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Sex ed video game is ALMOST a really good idea

Okay, we admit it: When we first read about an abstinence video game in development down in Florida, we were ready to jump all over what a ridiculous idea it was. As if abstinence-only education needed to be removed even further from reality! As if abstinence-only education really deserved another $434,000 federal dollars! Etc.

But when we watched the (ahem, Fox News) segment closely, we realized that the video game’s heart might be in the right place after all. The idea of the game is to teach middle-school girls how to recognize and rebuff sexual innuendo, middle-school come-ons, unwelcome make-out sessions, etc. Which is, we have to admit, a pretty admirable goal. In fact, we know many 20-something women who could use similar coaching. The game is supposed to teach kids how to fight peer pressure in an environment with no peer pressure; players (not playas) wear motion capture suits and win points for developing certain social skills. (Like, say, the Heisman?)

Of course, we’re already cringing at what the academics at the University of Central Florida have come up with for their sexual innuendo dialogue and pick-up lines. How can it possibly not make middle-schoolers point and laugh? It’s hard enough for multi-million dollar movies and TV shows to get this stuff sounding legit.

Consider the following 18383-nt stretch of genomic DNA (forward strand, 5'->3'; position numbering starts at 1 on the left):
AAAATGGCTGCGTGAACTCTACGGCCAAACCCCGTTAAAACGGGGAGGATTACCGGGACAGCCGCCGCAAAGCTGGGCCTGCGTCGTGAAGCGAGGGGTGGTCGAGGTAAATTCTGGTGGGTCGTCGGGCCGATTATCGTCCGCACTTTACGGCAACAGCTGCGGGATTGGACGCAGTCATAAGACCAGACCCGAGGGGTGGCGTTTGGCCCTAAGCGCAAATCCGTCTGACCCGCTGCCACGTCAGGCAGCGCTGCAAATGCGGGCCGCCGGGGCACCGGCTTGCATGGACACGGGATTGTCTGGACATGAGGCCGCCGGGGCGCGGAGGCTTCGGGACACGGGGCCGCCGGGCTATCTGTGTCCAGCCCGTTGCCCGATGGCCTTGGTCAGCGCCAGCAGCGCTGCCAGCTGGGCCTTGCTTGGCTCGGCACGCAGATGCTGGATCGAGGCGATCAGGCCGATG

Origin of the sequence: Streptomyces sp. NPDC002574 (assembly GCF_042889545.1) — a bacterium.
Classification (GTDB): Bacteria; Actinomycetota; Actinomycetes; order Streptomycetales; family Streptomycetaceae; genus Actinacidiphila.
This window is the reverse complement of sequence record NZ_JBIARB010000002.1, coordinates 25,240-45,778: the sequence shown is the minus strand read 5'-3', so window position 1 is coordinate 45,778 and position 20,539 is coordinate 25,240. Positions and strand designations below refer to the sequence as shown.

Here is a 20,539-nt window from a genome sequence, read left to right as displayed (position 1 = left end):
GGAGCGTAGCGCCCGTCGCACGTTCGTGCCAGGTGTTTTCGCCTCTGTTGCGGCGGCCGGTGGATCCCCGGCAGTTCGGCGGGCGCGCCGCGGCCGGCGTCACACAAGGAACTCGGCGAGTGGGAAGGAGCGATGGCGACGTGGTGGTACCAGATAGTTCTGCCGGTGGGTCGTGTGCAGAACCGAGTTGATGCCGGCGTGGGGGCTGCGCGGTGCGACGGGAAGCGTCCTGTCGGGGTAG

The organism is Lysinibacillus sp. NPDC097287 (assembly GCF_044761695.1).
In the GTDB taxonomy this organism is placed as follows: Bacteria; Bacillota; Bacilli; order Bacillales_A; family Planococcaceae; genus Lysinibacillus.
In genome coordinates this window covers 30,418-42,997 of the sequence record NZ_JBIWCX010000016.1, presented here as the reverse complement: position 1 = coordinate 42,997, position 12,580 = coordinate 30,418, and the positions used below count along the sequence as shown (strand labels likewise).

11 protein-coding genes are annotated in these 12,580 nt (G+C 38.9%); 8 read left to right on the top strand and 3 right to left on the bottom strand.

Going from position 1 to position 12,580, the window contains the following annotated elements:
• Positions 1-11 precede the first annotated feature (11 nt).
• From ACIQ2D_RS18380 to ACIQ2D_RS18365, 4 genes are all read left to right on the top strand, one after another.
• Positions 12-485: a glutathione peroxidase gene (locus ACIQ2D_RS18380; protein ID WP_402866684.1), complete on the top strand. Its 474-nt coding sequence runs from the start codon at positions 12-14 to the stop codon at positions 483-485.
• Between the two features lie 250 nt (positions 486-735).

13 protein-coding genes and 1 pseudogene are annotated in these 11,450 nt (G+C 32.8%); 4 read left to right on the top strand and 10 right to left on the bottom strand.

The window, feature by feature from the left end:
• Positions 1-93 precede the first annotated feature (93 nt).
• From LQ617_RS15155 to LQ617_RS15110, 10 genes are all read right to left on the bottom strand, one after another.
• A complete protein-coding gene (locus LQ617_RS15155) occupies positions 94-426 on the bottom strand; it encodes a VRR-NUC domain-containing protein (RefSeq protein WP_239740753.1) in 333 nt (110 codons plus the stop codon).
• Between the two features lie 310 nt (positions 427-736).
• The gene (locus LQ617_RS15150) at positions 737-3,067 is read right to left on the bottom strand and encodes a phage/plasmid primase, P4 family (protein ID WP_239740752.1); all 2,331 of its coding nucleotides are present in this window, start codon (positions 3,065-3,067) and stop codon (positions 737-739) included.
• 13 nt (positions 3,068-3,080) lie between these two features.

But more importantly — and unfortunately — is the fact that this video is part of a program to promote sexual abstinence among kids. Don’t get us wrong: We’re all for promoting abstinence among kids — especially middle schoolers! — as long as it’s not taught in isolation. But study after study after study has shown that abstinence-only education plain does not work.

So if this video game — which employs simulation and digital puppetry — is part of a series which also includes, say, tips on how to walk away from sex if the guy refuses to wear a condom; how to intelligently, honestly, and bravely discuss one’s sexual history; and how to put a condom on your partner… well, consider us on board. But we are not hopeful — and until then (the game is set to debut in the spring 2011), we will have to reserve judgment.